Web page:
March 17, 2020
First of all, we hope you are safe and healthy.
Some time before we were struck by the disruptive COVID-19 pandemic, we started a publication and research project on touch and feel in the digital age: a substantive and interdisciplinary study of how we feel and touch in our technologically mediated, dematerialized digital cultures and how this is reflected in our social and artistic practices. The project takes the form of a series of essays by Kris Paulsen, David Parisi, Willem van Weelden, Ramon Amaro, Eric Kluitenberg, Flavia Dzodan and Jorinde Seijdel. Parallel to this, we publish artist contributions by Constant Dullaart, Jan Robert Leegte, JODI and Jort van der Laan. We will publish them gradually over the coming months, starting with art historian and media theorist Kris Paulsen’s essay ‘Flesh in the Machine’ and artist Constant Dullaart’s work ‘Detour World’. While most contributions were made before the virus took hold of our lives, in the light of COVID-19 – which prevents us from physically touching each other and making us communicate digitally more than ever – they gain extra significance. Without having the illusion of being able to fill in all the gaps, the introductory essay by editor Jorinde Seijdel is revised in light of some of the social, political and and cultural questions brought up by COVID-19 in relation to the digital world and will be published later.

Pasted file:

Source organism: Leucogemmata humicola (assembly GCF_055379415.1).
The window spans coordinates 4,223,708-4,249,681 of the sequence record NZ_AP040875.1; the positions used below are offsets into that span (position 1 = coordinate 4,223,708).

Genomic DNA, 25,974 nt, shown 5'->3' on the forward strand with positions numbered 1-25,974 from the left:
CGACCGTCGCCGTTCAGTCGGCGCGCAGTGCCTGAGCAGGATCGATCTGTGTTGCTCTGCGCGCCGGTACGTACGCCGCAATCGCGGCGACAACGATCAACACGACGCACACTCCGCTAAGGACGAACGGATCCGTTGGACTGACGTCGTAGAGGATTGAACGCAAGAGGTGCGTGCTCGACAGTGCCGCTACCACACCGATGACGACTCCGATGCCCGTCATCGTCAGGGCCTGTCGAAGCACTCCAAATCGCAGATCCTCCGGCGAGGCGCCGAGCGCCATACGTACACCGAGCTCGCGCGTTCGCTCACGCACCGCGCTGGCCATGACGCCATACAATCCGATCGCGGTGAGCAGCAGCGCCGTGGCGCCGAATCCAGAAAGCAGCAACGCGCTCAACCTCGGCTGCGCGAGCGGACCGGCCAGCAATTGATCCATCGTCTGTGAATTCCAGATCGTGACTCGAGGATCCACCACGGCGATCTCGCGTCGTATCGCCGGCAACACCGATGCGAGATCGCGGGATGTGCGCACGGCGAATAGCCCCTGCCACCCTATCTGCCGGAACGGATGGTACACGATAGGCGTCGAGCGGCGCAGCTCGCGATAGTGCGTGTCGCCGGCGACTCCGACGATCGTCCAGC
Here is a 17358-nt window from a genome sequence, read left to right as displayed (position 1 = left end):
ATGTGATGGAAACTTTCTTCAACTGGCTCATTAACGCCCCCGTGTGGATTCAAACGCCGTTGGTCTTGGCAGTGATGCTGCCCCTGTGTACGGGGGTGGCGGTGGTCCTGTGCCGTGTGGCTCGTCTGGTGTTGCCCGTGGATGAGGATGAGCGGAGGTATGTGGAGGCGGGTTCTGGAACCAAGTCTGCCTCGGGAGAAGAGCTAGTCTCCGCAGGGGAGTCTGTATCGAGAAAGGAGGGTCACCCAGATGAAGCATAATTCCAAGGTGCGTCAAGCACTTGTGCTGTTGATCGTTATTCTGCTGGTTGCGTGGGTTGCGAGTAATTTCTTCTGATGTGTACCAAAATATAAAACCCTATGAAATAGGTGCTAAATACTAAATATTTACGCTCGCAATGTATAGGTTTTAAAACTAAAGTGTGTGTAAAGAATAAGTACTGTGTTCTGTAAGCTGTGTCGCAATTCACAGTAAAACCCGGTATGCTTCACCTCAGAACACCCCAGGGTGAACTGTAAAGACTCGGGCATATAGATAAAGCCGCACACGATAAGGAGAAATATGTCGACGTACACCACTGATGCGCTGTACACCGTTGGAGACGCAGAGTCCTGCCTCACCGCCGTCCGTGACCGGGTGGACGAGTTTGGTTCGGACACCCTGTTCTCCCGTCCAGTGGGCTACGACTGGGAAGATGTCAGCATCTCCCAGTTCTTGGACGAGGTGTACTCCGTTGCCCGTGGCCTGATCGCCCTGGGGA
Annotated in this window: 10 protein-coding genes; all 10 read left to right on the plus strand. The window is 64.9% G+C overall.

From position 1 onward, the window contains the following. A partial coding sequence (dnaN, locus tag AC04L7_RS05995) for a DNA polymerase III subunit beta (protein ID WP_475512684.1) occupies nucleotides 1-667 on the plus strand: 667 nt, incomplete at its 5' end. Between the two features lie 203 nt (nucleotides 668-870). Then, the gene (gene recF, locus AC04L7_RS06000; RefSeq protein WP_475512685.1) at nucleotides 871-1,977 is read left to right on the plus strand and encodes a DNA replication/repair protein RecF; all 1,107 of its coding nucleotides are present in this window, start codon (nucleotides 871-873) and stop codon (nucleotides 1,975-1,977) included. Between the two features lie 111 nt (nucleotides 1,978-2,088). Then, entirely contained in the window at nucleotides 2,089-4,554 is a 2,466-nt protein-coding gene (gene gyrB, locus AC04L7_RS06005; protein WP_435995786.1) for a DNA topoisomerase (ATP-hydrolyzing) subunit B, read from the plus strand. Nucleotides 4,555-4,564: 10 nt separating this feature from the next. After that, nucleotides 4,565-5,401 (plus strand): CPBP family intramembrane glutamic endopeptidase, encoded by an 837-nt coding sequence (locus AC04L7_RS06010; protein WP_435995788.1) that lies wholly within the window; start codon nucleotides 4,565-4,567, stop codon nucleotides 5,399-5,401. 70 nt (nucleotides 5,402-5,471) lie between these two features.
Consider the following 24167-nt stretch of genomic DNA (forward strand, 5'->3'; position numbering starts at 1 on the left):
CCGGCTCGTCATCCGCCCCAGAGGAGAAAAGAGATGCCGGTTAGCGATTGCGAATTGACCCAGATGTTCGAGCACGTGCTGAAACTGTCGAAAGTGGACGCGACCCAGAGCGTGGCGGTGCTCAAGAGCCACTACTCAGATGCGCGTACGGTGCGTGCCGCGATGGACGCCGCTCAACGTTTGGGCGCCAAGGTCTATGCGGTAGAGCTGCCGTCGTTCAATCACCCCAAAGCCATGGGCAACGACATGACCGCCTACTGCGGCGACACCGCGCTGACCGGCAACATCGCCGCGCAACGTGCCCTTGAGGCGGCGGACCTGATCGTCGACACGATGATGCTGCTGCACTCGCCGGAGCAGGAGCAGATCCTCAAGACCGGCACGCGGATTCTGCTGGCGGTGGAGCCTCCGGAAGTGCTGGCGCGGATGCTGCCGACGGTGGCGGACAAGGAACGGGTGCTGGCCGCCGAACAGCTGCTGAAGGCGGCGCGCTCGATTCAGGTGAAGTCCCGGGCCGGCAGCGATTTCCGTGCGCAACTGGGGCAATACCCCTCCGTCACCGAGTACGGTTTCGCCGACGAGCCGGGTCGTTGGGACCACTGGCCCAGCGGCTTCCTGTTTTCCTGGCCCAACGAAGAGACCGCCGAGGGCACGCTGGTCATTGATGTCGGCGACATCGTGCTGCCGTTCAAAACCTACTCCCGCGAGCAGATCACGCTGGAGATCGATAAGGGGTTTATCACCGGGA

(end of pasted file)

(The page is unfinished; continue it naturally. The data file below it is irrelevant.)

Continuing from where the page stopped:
We’ve recently published ‘Beyond Stable Images’, an interview with curator Claire Tancons by Renan Laru-an about Look for Me All Around You, one of the three independently curated platforms of Sharjah Biennial 14, in early March last year. Tancons’ diasporic work-in-situ has enabled her to form a curatorial milieu in performance that traces and highlights a scholarship that privileges African diasporic practices.
‘Developing a Sense of Taking Part’ is an interview by Krystian Woznicki with Fiji-based poet and philosopher Sudesh Mishra on indigenous cosmologies as sources of inspiration vis-à-vis environmental havoc.
Following the Fault Lines contains text and image contributions from Rachel Bacon, Rosa te Velde, Niels Schrader, and Donald Weber, introduced by Alice Twemlow, lector of Design and the Deep Future at the KABK art academy in The Hague. These are the results of a KABK research group chaired by Twemlow, which maps and interprets a series of urgent issues, including the convergence of airspace and dataspace, a colonial-modernist preference in design history, digital pollution and climate change.
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